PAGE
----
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Referring to this answer to What's the rationale behind the false colours in solar observation photographs? which includes the table from Wikipedia's Fraunhofer lines:

In the Table of wavelengths there is an e designated Hg line of 546.07 nm which DOES NOT appear in the picture of the Fraunhofer spectrum, any explanation? Also there are about a dozen lines in the spectrum which are not tabulated and not identified at all.

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  • $\begingroup$ i.stack.imgur.com/oEcmv.png They are really small but just to the right of the big "G" I think I see "f" then "e" but interestingly, "e" is listed at both 438.355 and 546.073 hmm... $\endgroup$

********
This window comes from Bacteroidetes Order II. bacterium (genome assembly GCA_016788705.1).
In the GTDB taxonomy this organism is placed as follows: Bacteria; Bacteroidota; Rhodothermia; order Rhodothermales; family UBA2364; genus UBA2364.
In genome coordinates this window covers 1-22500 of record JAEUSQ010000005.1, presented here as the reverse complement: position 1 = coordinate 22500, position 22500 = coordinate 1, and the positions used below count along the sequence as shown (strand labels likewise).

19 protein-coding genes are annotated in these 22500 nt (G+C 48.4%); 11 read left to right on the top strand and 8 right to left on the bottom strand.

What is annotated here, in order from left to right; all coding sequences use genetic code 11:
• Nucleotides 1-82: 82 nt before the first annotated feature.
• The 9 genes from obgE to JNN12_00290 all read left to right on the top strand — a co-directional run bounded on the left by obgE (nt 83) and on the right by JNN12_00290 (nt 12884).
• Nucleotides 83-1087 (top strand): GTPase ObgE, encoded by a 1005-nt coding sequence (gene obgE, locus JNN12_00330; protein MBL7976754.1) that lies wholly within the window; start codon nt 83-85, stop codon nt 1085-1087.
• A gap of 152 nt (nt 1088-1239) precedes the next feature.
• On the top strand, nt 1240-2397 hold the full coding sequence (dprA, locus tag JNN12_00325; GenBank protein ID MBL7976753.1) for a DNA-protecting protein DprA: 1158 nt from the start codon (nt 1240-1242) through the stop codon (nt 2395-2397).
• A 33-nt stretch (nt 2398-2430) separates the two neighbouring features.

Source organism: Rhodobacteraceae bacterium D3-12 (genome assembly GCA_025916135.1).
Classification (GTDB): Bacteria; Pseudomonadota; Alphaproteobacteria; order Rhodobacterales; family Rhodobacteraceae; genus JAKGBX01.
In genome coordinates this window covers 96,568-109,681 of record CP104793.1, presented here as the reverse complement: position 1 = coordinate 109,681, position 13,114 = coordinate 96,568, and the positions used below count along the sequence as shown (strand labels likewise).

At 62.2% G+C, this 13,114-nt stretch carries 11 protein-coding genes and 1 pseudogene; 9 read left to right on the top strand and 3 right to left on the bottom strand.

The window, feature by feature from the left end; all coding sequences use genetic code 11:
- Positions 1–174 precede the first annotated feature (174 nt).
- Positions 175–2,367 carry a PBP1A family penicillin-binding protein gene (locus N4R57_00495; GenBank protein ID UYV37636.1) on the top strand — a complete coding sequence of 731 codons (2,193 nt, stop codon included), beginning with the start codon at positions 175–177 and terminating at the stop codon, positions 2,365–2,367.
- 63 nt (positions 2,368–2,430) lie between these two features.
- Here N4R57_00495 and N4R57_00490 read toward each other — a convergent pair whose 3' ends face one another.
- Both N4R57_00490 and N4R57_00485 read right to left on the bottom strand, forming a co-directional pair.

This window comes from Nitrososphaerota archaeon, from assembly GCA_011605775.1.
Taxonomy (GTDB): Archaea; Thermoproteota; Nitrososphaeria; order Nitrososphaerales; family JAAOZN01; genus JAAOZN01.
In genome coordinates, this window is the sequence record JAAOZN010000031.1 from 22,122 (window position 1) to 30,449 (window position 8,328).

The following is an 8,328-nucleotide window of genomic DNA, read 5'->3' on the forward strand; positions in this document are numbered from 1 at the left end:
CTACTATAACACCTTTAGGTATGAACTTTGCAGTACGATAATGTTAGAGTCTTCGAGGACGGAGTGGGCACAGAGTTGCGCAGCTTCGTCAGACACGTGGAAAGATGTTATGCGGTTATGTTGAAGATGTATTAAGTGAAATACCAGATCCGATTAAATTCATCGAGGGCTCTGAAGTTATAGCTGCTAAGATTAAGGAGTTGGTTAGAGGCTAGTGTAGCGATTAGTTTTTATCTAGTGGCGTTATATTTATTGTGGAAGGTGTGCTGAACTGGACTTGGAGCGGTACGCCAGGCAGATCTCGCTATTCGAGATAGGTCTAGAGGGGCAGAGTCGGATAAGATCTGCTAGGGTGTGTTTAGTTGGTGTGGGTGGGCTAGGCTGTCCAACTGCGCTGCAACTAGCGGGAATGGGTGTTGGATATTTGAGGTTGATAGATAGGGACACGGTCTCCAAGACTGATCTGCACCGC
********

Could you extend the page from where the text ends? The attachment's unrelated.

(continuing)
– uhoh
    Nov 12 '20 at 3:51
  • $\begingroup$ +1 for asking what turns out to be a very interesting question! $\endgroup$
    – uhoh
    Nov 12 '20 at 22:56
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The picture is a mocked-up fake and is not an actual picture of the solar spectrum. You can easily see this because the black "Fraunhofer lines" extend beyond the spectrum and H alpha should have an appreciable width.

The table is massively incomplete. It list only a tiny fraction (the strongest) absorption lines in the solar spectrum. There are thousands of others.

I guess whoever mocked up the spectrum didn't use that table.

A real solar spectrum is shown below. The Fraunhofer lines are not easy to see at all in a spectrum that has low enough resolution to include the whole thing in one linear image. Any lines due to mercury will be weak because mercury is not an abundant element in the solar photosphere.

Real solar spectrum

A better view is offered by an echellogram taken at higher resolution. This begins to demonstrate just how many lines there are in the solar spectrum.

echellogram

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